I’m a fan of Jeff Daniels. He seems like a nice guy, he’s a great actor, and Dumb & Dumber — for my money — is an undeniable classic.
What’s also becoming classic is for people on the Left to make wholly ludicrous comments about 2020 — “If Trump is re-elected, (insert cataclysmic event that was supposed to happen last time but didn’t but will this time for sure).”
Why make absurd remarks when they could instead reference realistic negatives? If Trump stays in office, there will indeed be ramifications Democrats won’t like. How about just name those?
For some reason, the trend is to prefer apocalyptic predictions that can’t be taken even remotely seriously by reasonable people.
Apropos, here are a few samples of stunning silliness from the last several months:
It seems to me it would be infinitely more effective to say things normal people might actually believe; but oh well.
On MSNBC Monday night, Jeff Daniels compared Trump rallies to a line from the Broadway play in which he’s currently starring, To Kill a Mockingbird:
“A mob is a place where people go to take a break from their conscience.”
The theatrical production is, of course, about a wrongly accused black man in the 1930’s south.
To Jeff, people at pro-Donald events aren’t wholly different than the maniacal mobs of yore:
“That’s what I see when I look at Donald Trump’s rallies. That’s when I see the lies he’s spewing at these people, and people going, ‘I gotta believe in something,’ and he said he’d bring my manufacturing job back and he didn’t…but at the end of the day, it’s race. It’s race.”
Are MAGA fans really thinking, “Well, I gotta believe in somethin'”?
Apparently so. And racism is the only thing that can preserve the GOP:
“This is about the Republican Party — or a wing of it — going: ‘This is our last chance to save the party. And if we don’t, it’s the end of the Republican Party.’ And the only way they can do that was to tap the race button and say, ‘Go ahead, it’s okay.’ And [Trump] did. And they did. That was the only card they had left to play, and they played it. And they aren’t going to go quietly.”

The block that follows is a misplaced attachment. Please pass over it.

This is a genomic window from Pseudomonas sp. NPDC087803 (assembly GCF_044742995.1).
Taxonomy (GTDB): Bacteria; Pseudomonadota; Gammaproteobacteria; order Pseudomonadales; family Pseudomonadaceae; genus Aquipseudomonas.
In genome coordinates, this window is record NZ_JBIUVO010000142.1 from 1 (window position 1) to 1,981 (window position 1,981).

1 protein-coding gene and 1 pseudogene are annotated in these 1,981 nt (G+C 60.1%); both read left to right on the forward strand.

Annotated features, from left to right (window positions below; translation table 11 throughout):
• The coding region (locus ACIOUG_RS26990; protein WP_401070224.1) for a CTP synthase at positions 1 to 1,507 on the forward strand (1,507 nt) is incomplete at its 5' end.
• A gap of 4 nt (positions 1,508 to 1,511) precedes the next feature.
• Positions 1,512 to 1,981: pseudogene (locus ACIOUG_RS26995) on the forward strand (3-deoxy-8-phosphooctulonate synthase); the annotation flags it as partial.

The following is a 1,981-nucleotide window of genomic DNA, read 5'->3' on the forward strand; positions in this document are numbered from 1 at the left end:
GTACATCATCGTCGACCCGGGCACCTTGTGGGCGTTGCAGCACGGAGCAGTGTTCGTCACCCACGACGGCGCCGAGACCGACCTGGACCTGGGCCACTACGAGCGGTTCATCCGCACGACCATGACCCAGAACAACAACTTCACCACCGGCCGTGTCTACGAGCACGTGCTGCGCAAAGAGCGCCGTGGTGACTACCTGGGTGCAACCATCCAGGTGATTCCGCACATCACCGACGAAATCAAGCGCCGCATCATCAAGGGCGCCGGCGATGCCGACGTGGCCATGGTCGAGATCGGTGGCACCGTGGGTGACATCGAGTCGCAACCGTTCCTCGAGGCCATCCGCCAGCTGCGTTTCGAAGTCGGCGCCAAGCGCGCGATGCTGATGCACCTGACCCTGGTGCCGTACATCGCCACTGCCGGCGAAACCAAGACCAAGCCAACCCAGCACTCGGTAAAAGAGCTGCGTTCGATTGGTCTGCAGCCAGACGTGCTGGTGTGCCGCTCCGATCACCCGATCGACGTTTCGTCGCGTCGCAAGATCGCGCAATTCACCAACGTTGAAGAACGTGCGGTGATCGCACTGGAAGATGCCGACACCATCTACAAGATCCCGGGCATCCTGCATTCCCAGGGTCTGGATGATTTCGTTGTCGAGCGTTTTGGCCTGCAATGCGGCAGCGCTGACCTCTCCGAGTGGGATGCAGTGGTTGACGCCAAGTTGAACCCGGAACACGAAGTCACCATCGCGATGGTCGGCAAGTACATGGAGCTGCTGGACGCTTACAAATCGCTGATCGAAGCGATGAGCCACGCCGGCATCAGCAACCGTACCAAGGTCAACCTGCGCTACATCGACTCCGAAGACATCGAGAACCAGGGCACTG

Then came what seemed to be a drawn connection between Trump supporters and enablers of the KKK.
As described by Deadline:
[Daniels] cites a moment in the play when the KKK is coming for (Jeff’s character in TKAM, attorney Atticus) Finch and his daughter Scout recognizes one as their neighbor and compares it to when Daniels asked his fellow Michiganders about the 2016 election results and they said, “Yeah, isn’t it great?” He then notes how Finch’s defending his neighbors by saying, “I know these people, they’re good people,” but “he’s an apologist, he’s an enabler,” Daniels said.
Jeff also appeared to assert — but perhaps I’m not understanding correctly — that middle America is dumb:
“And I think there are people in the Midwest, between the coasts, who don’t know anything about this, who don’t care about this, who don’t have any time for this, who have to make a decision now. You have to decide whether, like Atticus, you believe that there is still compassion, decency, civility, respect for others — ‘do unto others,’ remember that? — all that stuff you guys believe in, and you still voted not for Hillary, or for Trump. Where are you now?”
Am I interpreting that properly?
Okay, now here’s the classic:
“If the big gamble is to go all the way to November 2020…and lose, it’s the end of democracy.”
There ya go.
The end of democracy, folks. Somehow — and no one knows how, but somehow — it’ll just cease to exist.
With all due respect to Jeff — and I sincerely mean that — in my view, comments such as his don’t put us in a better place. They don’t forward a conversation. And they don’t motivate the sensible.
As for his Broadway run, Jeff hopes all the white liberals who pack Broadway’s houses (are there no conservatives?) will see To Kill a Mockingbird as a call to arms:
“You walk out there and we pin the ears back of, basically, white America. White liberal America comes in, and they go, ‘We had no idea it was that tough.’ It’s a slap in the face; it’s a wake-up call.”
So that’s how The Newsroom star sees it (and I’ve heard The Newsroom is great).
But here’s somewhat of a wake-up call, too: Southern Democrats were resistant to integration, and it was they — not Republicans — who formed the KKK.
And no matter who is elected in 2020, they won’t be bigger than the country, bigger than the Constitution, bigger than our system of government. And they most certainly won’t be — no matter who they are — the end of democracy.
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